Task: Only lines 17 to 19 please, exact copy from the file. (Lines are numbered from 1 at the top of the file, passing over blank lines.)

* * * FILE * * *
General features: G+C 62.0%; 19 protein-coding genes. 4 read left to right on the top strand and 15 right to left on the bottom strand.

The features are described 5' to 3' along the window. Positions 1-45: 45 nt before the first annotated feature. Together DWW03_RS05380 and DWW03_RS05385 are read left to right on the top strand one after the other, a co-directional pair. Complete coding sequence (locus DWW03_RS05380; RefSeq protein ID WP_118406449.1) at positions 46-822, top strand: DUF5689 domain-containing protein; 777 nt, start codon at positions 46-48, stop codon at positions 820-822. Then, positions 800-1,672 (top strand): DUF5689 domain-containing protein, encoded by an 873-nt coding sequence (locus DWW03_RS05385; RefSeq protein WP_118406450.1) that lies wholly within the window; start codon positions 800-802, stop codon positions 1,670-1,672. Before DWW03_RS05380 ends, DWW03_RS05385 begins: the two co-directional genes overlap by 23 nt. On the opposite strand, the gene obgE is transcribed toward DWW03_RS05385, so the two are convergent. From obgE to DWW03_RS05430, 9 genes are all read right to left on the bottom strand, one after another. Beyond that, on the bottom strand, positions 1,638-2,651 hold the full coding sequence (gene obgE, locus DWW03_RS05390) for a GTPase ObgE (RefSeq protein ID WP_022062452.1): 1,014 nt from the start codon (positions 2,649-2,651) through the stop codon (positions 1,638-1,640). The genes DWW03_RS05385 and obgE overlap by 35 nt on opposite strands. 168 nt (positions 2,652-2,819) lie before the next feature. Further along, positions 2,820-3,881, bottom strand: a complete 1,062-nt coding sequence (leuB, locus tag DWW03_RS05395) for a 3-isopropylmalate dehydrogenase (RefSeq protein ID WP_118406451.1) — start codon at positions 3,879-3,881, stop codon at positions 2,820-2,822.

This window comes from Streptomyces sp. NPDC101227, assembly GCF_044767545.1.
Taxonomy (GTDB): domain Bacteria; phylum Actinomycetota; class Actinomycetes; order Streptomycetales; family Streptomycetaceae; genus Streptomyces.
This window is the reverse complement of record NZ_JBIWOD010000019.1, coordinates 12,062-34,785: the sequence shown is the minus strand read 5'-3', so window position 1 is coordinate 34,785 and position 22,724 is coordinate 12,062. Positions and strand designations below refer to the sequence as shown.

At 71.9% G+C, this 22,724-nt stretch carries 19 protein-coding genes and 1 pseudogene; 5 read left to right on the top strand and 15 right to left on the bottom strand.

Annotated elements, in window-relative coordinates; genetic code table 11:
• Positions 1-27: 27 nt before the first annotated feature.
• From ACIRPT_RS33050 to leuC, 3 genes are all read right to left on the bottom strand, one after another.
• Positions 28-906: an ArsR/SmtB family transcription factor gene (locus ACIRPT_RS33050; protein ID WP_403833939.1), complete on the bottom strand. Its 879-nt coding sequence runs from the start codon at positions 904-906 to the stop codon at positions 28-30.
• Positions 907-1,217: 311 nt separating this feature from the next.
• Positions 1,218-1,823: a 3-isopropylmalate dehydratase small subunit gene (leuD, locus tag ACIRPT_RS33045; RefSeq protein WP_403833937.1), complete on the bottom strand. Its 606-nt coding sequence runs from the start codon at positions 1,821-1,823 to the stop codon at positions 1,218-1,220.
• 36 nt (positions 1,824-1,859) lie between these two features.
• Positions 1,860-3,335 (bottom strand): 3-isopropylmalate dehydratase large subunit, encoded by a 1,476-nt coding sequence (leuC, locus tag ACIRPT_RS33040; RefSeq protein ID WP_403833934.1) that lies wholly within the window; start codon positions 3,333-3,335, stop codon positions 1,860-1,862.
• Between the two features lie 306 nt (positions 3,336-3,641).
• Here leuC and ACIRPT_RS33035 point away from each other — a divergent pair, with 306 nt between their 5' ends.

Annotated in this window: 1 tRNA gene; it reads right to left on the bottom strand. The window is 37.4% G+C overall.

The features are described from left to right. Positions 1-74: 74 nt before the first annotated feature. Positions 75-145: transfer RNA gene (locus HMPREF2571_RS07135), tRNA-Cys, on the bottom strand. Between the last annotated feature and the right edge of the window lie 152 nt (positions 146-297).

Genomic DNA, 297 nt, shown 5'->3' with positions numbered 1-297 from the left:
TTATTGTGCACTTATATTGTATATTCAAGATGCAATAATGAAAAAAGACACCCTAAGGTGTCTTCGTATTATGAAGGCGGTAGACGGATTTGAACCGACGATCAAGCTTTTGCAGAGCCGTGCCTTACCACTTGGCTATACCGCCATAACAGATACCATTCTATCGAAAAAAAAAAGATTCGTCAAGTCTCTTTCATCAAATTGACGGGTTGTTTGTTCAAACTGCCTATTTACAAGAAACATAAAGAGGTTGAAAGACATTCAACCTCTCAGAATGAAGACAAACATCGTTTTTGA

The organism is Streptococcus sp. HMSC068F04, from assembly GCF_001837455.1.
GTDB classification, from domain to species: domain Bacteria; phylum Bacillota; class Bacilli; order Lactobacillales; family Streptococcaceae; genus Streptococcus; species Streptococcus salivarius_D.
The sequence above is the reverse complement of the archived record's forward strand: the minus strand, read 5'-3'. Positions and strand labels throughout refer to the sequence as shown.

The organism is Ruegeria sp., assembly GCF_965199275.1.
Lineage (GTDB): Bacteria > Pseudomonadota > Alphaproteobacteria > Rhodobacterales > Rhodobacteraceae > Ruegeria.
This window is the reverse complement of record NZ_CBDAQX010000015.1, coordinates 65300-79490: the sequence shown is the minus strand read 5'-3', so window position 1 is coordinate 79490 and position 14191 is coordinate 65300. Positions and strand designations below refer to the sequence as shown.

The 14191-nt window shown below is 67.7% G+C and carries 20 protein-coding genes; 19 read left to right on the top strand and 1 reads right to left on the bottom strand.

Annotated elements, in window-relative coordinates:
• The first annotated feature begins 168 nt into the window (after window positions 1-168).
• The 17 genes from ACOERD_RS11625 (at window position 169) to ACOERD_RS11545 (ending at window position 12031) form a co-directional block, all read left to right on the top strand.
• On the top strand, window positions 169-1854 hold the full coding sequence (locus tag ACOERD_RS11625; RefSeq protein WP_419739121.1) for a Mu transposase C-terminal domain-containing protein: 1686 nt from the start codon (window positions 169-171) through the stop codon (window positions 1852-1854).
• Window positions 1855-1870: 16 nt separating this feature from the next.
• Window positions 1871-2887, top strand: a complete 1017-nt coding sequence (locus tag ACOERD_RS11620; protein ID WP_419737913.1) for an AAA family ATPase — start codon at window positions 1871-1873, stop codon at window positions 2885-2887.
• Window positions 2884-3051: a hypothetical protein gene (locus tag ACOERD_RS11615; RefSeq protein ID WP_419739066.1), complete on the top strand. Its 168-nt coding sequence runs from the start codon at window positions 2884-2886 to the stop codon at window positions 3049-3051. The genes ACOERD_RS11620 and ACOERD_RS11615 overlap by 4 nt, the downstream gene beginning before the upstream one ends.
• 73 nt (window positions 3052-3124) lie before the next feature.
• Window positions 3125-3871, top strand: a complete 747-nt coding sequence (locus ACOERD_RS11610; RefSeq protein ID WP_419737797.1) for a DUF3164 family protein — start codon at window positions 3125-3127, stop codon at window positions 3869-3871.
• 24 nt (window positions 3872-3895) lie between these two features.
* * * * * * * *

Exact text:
Annotated in this window: 1 tRNA gene; it reads right to left on the bottom strand. The window is 37.4% G+C overall.

The features are described from left to right. Positions 1-74: 74 nt before the first annotated feature. Positions 75-145: transfer RNA gene (locus HMPREF2571_RS07135), tRNA-Cys, on the bottom strand. Between the last annotated feature and the right edge of the window lie 152 nt (positions 146-297).

Genomic DNA, 297 nt, shown 5'->3' with positions numbered 1-297 from the left: